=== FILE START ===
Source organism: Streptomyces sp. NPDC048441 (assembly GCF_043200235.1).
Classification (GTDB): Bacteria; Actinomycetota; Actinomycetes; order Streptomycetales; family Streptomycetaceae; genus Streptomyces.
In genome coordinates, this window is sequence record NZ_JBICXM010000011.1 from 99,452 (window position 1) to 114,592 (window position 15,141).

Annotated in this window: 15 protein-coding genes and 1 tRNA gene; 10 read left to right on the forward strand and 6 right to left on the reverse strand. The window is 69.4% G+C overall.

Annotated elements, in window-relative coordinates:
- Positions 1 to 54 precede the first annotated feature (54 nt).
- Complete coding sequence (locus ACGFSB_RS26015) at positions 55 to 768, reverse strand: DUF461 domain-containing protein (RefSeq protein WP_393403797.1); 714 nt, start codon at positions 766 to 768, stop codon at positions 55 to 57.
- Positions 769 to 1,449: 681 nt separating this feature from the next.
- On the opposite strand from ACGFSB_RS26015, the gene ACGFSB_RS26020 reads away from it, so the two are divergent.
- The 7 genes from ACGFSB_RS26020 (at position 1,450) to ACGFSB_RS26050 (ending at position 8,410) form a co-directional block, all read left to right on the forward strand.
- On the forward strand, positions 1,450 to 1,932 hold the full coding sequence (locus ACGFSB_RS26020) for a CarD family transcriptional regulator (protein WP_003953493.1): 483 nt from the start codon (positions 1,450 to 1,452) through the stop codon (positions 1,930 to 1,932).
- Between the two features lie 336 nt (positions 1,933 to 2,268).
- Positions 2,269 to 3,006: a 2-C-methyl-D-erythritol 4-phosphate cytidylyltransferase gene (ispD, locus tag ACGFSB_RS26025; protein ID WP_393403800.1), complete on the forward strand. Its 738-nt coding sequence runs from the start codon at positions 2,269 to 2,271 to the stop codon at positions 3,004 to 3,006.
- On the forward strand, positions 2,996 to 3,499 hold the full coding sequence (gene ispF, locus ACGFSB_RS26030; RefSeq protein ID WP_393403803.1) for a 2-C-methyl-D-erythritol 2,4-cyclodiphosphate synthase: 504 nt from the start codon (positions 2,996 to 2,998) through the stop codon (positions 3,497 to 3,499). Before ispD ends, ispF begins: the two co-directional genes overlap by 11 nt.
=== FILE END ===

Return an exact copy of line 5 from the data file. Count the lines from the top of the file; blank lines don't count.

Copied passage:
Annotated elements, in window-relative coordinates: